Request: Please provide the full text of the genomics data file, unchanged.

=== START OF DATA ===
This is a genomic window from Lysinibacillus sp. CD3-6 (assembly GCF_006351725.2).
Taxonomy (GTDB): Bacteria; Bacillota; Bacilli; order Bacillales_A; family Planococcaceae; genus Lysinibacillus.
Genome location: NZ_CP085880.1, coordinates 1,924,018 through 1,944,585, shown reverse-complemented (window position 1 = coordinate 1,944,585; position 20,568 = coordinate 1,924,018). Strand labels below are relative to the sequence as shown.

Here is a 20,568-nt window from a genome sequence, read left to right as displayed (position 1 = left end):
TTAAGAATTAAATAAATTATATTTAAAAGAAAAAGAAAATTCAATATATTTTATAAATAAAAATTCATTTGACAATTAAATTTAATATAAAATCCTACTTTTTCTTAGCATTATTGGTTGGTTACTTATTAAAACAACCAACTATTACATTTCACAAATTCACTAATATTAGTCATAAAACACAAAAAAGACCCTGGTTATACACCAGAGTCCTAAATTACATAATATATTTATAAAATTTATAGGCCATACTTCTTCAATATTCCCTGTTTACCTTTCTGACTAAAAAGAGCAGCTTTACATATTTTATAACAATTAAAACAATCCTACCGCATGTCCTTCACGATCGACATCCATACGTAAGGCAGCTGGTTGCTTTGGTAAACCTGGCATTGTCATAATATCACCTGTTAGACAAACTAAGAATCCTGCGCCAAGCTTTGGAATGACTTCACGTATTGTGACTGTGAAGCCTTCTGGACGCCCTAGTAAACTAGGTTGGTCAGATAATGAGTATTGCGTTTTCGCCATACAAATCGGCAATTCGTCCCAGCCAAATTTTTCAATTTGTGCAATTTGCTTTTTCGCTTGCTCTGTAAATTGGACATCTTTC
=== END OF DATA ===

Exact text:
This is a genomic window from Lysinibacillus sp. CD3-6 (assembly GCF_006351725.2).
Taxonomy (GTDB): Bacteria; Bacillota; Bacilli; order Bacillales_A; family Planococcaceae; genus Lysinibacillus.
Genome location: NZ_CP085880.1, coordinates 1,924,018 through 1,944,585, shown reverse-complemented (window position 1 = coordinate 1,944,585; position 20,568 = coordinate 1,924,018). Strand labels below are relative to the sequence as shown.

Here is a 20,568-nt window from a genome sequence, read left to right as displayed (position 1 = left end):
TTAAGAATTAAATAAATTATATTTAAAAGAAAAAGAAAATTCAATATATTTTATAAATAAAAATTCATTTGACAATTAAATTTAATATAAAATCCTACTTTTTCTTAGCATTATTGGTTGGTTACTTATTAAAACAACCAACTATTACATTTCACAAATTCACTAATATTAGTCATAAAACACAAAAAAGACCCTGGTTATACACCAGAGTCCTAAATTACATAATATATTTATAAAATTTATAGGCCATACTTCTTCAATATTCCCTGTTTACCTTTCTGACTAAAAAGAGCAGCTTTACATATTTTATAACAATTAAAACAATCCTACCGCATGTCCTTCACGATCGACATCCATACGTAAGGCAGCTGGTTGCTTTGGTAAACCTGGCATTGTCATAATATCACCTGTTAGACAAACTAAGAATCCTGCGCCAAGCTTTGGAATGACTTCACGTATTGTGACTGTGAAGCCTTCTGGACGCCCTAGTAAACTAGGTTGGTCAGATAATGAGTATTGCGTTTTCGCCATACAAATCGGCAATTCGTCCCAGCCAAATTTTTCAATTTGTGCAATTTGCTTTTTCGCTTGCTCTGTAAATTGGACATCTTTC